The latest weight loss craze to hit Hollywood and beyond is semaglutide, more popularly known as Ozempic, the brand name of the drug marketed to improve blood sugar in people with Type 2 diabetes.
Semaglutide is also known as Wegovy, which is prescribed to adults interested in weight loss. The weekly injectable drug is available only by prescription — and costs $1,349 a month1 — but it’s in high demand among those looking to shed a few pounds.
New York dermatologist Dr. Paul Jarrod Frank told People, “It’s the drug of choice these days for the 1%.”2 He says he can always spot users due to “Ozempic face,” a gaunt appearance that can occur due to fat loss, which may make you appear older, particularly in the face.
But this undesirable side effect is the least of your worries if you choose to use semaglutide. The blockbuster drug, slated to bring in more than $10 billion in annual sales,3 has also been linked to a growing number of serious health disorders.
How Does Semaglutide Work?
Semaglutide is a glucagon-like peptide 1 receptor agonist (GLP-1RAs). As a peptide hormone, GLP-1 is, among other things, part of a group of incretin hormones, which are released when you eat to regulate insulin, along with many other functions.4
Along with affecting insulin, GLP-1 may influence the nervous system, leading to an appetite-reducing response. Many taking semaglutide report that the drug makes them feel full, faster, so they’re satisfied eating smaller amounts.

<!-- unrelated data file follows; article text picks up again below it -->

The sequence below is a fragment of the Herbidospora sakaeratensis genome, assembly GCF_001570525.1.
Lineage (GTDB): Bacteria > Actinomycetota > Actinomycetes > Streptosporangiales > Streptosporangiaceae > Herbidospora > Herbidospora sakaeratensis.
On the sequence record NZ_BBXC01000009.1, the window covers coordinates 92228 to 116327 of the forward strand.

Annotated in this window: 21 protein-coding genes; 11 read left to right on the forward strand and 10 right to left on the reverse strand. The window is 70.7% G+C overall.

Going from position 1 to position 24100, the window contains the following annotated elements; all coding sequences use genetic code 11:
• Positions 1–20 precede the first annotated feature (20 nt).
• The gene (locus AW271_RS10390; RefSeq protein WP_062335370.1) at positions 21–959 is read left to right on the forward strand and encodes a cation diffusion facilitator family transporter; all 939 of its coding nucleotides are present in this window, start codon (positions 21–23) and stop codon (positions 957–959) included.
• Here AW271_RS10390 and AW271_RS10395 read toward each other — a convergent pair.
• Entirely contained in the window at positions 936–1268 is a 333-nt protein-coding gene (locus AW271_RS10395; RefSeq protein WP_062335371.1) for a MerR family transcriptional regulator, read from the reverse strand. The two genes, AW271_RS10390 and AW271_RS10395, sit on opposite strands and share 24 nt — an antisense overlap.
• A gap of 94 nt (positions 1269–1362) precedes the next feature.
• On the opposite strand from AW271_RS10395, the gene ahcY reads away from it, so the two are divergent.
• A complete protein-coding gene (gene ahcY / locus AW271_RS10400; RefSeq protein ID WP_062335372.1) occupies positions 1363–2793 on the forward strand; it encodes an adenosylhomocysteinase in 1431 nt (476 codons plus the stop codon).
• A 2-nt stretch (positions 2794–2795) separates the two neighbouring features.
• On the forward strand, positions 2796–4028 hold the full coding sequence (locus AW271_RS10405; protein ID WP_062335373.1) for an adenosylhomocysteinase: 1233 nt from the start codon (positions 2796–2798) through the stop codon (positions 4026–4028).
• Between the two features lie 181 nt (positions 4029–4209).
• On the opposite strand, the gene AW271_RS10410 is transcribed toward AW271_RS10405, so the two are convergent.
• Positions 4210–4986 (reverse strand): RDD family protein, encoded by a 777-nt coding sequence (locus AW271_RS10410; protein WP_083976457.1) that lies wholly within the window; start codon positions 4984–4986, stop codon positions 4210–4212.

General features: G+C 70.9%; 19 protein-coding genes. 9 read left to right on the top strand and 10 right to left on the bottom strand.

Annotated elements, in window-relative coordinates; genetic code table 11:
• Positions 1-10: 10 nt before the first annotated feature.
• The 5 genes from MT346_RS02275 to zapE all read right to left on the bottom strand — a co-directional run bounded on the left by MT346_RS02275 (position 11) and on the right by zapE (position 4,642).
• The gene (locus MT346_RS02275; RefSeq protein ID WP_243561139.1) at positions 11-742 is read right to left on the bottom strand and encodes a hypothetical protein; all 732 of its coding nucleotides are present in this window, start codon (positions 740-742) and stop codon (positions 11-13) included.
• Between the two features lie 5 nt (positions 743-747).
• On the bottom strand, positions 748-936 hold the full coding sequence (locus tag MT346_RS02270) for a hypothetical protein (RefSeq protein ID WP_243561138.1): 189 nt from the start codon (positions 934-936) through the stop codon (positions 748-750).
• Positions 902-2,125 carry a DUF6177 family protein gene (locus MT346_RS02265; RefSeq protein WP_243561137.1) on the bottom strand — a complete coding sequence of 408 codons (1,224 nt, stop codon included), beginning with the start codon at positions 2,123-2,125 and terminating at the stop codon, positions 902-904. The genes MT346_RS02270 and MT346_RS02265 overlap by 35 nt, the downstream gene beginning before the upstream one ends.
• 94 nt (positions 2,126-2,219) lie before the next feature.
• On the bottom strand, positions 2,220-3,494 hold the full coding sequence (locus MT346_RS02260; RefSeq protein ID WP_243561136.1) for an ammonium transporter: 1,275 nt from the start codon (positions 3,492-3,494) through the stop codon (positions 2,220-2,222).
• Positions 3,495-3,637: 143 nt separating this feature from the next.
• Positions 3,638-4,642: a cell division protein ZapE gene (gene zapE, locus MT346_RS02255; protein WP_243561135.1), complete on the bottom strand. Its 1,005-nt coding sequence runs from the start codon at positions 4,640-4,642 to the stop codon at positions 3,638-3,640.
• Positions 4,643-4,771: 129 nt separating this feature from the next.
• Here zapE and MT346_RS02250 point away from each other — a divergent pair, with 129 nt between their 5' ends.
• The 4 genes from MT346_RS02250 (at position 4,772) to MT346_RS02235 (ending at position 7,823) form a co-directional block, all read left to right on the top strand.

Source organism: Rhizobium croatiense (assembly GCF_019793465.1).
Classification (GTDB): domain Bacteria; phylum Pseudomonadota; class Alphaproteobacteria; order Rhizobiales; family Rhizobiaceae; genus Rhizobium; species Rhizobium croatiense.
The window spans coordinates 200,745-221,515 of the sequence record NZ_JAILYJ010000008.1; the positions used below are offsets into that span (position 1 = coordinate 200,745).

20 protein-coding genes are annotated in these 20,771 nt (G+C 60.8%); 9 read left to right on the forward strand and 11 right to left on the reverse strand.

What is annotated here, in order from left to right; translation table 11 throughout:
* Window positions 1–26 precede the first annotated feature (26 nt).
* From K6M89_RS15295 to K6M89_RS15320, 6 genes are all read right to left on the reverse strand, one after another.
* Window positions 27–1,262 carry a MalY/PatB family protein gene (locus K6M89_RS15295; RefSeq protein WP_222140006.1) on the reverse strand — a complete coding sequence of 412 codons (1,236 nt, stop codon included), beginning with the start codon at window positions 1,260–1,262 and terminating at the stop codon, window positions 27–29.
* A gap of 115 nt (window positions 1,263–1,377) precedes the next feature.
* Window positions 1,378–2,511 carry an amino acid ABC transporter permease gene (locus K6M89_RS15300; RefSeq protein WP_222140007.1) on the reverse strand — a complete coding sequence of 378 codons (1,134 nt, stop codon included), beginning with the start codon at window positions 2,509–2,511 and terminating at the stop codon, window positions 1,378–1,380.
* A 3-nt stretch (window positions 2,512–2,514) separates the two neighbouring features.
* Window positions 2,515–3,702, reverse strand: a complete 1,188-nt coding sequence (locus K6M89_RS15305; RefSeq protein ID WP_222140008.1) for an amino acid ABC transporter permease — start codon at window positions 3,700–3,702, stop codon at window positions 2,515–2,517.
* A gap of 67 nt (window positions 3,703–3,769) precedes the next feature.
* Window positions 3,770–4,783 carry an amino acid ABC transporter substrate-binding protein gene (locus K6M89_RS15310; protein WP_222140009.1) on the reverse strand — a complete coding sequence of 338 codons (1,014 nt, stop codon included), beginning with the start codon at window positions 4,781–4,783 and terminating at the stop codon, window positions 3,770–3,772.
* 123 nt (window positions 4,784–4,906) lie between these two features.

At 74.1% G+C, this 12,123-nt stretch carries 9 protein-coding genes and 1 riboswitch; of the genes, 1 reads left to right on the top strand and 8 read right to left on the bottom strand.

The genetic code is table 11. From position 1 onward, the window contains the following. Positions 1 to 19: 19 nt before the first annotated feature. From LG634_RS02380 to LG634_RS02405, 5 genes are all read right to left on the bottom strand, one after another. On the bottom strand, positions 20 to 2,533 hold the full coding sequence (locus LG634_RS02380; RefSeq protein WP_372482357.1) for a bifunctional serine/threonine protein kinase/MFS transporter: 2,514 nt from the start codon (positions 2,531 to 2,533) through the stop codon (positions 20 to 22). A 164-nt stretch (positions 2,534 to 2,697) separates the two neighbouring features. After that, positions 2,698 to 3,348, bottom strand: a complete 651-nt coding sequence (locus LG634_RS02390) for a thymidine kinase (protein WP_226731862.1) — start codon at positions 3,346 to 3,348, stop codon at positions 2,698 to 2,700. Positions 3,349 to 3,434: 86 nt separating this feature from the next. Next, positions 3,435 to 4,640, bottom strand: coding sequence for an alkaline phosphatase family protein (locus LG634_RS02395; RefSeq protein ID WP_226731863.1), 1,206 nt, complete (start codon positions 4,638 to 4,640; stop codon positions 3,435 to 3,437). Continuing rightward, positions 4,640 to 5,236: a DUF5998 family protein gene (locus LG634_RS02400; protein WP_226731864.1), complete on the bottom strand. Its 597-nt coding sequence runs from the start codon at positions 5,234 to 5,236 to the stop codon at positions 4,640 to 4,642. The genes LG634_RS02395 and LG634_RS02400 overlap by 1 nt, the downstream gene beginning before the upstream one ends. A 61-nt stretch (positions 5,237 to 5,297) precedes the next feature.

“[Semaglutide] is a hormone that is produced while we eat; it tells the brain that we are full,” Dr. Katherine H. Saunders, cofounder of Intellihealth, told the New York Post. “It helps people to feel less hungry, to feel full faster and to stay full longer. But it does so when we actually are less full.”5
A 2021 study funded by Novo Nordisk, the drug’s maker, found using semaglutide once a week led to a 14.9% reduction in body weight among adults with obesity.6 A cohort study of overweight or obese adults also found total body weight loss of 5.9% after three months of using semaglutide and 10.9% after six months.7
Now the drug isn’t only being pawned off as a weight loss panacea but also an “anti-addiction drug.” “People taking Ozempic for weight loss say they have also stopped drinking, smoking, shopping and even nail biting,” The Atlantic reported in May 2023.8
“The media is pushing this drug Ozempic, first by warning people not to take it because … they would lose too much weight (lol),” Zachary Vorhies, Google whistleblower, tweeted. “Now we are going into the hype phase where it’s a panacea. Just remember that the media only pushes drugs that are toxic.”9